- Harry Courtney Archer estate, 2002
'Whichever pass this is, it reminds me of something Te Aue Davis of Maniapoto, the great supporter of Kāi Tahu, once said: ‘They’re beautiful, but what’s the use of them? You can’t grow kumara up there.’ You can see why our people headed for their coastal villages in winter.
'In Kāi Tahu tradition, the snow-capped Southern Alps, the spine of the South Island, Te Waipounamu, are the ancestors upon the waka [canoe] called Te Waka o Aoraki, where we reside. When you’re looking at these mountains, you inevitably come to Aoraki in the creation myth. The demi-god Aoraki’s mokopuna [grandson] Tu-Te-Raki-Whanoa has gone looking for him and comes across the wreckage of Aoraki’s waka. He finds his tūpuna [grandfather] – or father, depending on your whakapapa [genealogy, or which iwi or tribe you descend from] – and the crew all turned into stone, sitting there with snow on them. He finishes his tangi [enduring Māori ceremony to mourn the dead] for them. He then looks at the wreckage of the upturned waka: he sees the high side – the mountains sitting there are his ancestors; and then the low side, buffeted by the south easterlies running up and down. Then he sets out to make the land fit for living.' —Sir Tipene O’Regan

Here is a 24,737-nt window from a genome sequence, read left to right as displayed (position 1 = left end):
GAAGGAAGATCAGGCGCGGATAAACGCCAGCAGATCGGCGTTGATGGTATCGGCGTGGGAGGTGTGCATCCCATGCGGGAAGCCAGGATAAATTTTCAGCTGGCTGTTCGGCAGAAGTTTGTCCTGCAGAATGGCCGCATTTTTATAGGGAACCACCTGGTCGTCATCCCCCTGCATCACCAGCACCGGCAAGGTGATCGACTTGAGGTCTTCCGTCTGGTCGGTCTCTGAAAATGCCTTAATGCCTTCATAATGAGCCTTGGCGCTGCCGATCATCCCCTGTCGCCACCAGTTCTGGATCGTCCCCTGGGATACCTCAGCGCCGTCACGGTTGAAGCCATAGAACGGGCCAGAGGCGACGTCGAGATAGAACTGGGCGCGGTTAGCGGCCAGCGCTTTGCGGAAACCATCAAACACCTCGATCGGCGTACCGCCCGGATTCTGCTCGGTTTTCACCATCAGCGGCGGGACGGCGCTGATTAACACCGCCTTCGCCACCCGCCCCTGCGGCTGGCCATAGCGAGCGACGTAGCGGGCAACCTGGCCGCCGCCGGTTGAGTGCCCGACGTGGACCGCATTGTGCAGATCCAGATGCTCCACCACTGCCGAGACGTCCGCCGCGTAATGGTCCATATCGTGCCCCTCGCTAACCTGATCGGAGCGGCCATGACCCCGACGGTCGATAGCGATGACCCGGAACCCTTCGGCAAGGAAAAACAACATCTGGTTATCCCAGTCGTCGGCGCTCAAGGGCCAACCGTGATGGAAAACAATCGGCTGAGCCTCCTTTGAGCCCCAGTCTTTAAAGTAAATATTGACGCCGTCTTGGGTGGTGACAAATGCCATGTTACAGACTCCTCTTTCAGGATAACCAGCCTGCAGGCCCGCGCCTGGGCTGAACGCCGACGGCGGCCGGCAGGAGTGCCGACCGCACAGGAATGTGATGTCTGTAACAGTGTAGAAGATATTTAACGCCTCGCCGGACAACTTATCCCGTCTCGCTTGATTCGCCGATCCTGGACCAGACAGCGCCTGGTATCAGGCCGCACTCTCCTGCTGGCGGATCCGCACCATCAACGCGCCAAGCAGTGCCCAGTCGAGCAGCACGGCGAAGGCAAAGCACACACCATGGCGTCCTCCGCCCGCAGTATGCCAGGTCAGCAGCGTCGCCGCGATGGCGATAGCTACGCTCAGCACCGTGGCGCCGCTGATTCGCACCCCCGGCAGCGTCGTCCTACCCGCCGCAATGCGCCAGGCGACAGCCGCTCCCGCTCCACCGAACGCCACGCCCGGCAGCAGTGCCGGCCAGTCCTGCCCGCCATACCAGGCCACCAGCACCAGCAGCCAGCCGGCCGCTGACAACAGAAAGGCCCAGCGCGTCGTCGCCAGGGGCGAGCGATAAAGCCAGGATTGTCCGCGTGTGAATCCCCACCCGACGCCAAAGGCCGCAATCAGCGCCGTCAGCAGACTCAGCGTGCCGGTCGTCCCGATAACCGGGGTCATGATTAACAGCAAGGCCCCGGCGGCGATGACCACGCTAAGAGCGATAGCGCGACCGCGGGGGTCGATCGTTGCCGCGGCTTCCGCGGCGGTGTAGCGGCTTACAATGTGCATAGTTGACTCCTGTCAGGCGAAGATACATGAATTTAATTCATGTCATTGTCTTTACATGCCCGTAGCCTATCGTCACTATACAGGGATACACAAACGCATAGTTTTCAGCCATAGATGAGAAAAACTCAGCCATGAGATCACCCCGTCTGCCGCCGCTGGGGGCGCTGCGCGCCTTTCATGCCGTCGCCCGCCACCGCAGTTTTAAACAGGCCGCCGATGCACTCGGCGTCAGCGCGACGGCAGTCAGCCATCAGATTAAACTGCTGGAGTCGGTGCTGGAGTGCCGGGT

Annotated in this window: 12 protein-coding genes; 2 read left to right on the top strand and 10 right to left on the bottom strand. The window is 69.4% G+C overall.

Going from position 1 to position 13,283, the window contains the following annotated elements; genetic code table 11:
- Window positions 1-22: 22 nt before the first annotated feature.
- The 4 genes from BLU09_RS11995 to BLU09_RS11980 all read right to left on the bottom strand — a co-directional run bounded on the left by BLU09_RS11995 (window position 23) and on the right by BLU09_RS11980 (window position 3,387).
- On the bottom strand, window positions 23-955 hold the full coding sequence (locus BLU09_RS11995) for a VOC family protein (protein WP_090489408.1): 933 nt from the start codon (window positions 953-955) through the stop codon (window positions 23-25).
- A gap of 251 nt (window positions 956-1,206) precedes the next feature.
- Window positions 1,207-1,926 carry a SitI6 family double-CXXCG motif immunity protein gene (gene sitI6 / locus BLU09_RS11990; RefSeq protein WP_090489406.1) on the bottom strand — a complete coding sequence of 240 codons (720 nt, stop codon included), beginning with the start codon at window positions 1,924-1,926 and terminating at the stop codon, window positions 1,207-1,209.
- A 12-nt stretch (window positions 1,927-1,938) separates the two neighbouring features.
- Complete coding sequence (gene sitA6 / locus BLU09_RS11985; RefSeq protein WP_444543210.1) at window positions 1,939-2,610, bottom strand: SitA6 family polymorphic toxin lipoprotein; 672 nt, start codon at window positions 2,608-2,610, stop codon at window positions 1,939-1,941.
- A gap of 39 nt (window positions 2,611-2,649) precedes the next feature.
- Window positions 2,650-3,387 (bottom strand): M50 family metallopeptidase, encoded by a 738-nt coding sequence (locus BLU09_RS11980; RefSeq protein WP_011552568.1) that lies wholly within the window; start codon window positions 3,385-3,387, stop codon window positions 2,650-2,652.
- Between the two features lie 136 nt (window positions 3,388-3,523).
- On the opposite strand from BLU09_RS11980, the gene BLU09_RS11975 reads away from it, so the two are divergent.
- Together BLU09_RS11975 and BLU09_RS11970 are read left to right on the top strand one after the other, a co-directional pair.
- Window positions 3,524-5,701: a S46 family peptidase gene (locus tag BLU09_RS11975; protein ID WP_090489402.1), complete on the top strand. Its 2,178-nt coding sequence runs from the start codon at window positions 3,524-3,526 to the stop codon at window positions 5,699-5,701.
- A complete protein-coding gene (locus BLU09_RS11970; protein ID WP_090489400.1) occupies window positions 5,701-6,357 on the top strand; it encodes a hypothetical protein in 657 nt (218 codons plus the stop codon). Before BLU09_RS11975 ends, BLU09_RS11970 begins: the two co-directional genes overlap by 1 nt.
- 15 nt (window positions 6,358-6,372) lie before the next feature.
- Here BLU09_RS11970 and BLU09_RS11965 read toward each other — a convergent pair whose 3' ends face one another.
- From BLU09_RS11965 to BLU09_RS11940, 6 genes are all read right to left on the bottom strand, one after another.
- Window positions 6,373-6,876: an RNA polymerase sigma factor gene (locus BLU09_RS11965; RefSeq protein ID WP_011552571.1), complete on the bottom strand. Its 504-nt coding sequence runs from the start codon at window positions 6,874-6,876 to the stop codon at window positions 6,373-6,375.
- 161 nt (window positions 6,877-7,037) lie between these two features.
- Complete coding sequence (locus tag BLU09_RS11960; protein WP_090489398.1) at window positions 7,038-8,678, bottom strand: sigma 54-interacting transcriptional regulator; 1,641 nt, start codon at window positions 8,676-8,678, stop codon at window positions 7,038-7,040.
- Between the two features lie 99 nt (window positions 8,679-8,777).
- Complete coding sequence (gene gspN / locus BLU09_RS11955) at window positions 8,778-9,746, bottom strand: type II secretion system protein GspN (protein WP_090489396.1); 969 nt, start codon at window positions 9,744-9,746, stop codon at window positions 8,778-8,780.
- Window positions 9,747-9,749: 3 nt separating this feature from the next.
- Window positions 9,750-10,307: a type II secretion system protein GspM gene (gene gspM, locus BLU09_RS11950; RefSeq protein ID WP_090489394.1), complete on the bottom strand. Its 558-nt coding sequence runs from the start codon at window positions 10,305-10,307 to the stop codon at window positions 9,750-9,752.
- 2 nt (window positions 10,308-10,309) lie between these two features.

(He Rau Maharataka Whenua: A Memory of Land, 17 September 2016 – 18 February 2017)